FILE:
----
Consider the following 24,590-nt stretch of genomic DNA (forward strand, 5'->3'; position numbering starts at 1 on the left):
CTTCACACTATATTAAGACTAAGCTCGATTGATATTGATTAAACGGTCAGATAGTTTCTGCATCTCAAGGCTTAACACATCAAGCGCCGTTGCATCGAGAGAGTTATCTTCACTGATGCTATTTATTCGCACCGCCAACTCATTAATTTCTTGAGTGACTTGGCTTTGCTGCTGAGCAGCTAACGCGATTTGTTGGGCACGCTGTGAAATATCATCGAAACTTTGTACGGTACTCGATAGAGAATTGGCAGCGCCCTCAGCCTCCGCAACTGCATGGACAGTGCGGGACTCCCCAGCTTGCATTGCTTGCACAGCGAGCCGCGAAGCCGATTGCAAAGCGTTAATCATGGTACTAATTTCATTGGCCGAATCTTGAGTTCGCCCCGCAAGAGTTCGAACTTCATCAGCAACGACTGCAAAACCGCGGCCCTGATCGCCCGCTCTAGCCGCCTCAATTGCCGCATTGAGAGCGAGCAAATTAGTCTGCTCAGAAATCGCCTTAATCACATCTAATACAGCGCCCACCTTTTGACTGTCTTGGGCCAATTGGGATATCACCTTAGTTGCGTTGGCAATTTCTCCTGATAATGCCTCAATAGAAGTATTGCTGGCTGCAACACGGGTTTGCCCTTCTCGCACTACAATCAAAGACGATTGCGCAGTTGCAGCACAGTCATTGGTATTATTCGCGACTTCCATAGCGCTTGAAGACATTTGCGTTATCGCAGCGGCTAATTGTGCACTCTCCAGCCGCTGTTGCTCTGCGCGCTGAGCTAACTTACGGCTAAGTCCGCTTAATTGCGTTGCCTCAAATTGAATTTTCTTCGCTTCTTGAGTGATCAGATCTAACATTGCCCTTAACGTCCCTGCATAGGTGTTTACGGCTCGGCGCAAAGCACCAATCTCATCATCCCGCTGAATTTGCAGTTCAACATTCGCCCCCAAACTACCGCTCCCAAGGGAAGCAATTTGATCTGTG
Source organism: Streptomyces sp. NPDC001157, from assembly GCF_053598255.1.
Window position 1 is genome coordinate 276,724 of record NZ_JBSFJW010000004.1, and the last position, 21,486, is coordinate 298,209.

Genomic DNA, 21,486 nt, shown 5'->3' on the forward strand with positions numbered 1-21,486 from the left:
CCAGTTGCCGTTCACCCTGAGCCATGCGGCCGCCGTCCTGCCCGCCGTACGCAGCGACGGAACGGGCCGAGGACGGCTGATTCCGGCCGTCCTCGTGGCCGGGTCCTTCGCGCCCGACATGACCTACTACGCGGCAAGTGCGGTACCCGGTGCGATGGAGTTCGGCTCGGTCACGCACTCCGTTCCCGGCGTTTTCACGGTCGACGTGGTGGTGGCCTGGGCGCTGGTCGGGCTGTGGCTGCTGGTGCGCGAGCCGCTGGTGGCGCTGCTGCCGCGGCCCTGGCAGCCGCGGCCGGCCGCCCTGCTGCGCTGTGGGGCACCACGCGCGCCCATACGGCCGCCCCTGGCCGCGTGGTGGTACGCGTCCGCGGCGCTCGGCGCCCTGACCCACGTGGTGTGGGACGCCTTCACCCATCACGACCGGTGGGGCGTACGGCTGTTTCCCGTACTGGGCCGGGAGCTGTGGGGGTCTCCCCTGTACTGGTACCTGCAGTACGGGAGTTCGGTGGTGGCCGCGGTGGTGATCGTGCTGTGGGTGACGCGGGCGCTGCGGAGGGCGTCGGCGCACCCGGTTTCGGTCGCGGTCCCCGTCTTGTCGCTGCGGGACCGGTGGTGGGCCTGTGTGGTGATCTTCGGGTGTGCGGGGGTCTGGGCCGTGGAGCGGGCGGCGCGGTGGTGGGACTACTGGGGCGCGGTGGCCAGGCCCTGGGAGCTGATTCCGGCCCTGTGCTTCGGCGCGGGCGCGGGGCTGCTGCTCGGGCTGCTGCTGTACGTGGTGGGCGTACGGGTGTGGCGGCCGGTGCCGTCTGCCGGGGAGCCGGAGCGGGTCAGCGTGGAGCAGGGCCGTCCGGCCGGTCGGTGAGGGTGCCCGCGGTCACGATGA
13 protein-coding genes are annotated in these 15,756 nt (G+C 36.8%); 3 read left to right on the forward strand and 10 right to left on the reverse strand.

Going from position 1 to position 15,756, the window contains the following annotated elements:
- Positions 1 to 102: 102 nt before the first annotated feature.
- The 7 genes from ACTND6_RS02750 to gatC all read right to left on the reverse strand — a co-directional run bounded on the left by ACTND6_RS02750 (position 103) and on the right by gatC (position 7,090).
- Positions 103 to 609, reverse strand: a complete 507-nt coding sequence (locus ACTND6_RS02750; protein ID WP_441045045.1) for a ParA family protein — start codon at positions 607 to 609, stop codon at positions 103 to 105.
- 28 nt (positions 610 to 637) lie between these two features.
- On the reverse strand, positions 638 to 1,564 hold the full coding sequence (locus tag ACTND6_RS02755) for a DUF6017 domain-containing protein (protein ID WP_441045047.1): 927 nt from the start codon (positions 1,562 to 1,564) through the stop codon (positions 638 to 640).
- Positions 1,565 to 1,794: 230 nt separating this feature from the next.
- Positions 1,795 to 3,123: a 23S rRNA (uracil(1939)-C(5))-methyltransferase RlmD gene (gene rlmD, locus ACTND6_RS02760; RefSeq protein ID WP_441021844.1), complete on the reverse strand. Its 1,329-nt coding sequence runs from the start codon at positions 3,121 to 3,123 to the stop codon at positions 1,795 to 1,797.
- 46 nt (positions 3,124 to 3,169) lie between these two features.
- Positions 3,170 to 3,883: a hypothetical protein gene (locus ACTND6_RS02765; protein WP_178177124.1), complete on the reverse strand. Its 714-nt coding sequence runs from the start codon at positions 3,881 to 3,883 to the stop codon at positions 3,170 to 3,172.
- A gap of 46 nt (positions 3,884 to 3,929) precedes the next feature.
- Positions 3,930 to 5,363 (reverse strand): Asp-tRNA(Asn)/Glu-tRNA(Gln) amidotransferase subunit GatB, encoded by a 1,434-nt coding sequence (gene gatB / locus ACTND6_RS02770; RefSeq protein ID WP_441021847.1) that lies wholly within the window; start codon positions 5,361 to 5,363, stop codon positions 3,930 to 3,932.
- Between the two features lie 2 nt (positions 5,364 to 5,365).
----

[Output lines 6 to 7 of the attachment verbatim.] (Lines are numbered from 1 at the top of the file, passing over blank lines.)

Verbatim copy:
CCAGTTGCCGTTCACCCTGAGCCATGCGGCCGCCGTCCTGCCCGCCGTACGCAGCGACGGAACGGGCCGAGGACGGCTGATTCCGGCCGTCCTCGTGGCCGGGTCCTTCGCGCCCGACATGACCTACTACGCGGCAAGTGCGGTACCCGGTGCGATGGAGTTCGGCTCGGTCACGCACTCCGTTCCCGGCGTTTTCACGGTCGACGTGGTGGTGGCCTGGGCGCTGGTCGGGCTGTGGCTGCTGGTGCGCGAGCCGCTGGTGGCGCTGCTGCCGCGGCCCTGGCAGCCGCGGCCGGCCGCCCTGCTGCGCTGTGGGGCACCACGCGCGCCCATACGGCCGCCCCTGGCCGCGTGGTGGTACGCGTCCGCGGCGCTCGGCGCCCTGACCCACGTGGTGTGGGACGCCTTCACCCATCACGACCGGTGGGGCGTACGGCTGTTTCCCGTACTGGGCCGGGAGCTGTGGGGGTCTCCCCTGTACTGGTACCTGCAGTACGGGAGTTCGGTGGTGGCCGCGGTGGTGATCGTGCTGTGGGTGACGCGGGCGCTGCGGAGGGCGTCGGCGCACCCGGTTTCGGTCGCGGTCCCCGTCTTGTCGCTGCGGGACCGGTGGTGGGCCTGTGTGGTGATCTTCGGGTGTGCGGGGGTCTGGGCCGTGGAGCGGGCGGCGCGGTGGTGGGACTACTGGGGCGCGGTGGCCAGGCCCTGGGAGCTGATTCCGGCCCTGTGCTTCGGCGCGGGCGCGGGGCTGCTGCTCGGGCTGCTGCTGTACGTGGTGGGCGTACGGGTGTGGCGGCCGGTGCCGTCTGCCGGGGAGCCGGAGCGGGTCAGCGTGGAGCAGGGCCGTCCGGCCGGTCGGTGAGGGTGCCCGCGGTCACGATGA
13 protein-coding genes are annotated in these 15,756 nt (G+C 36.8%); 3 read left to right on the forward strand and 10 right to left on the reverse strand.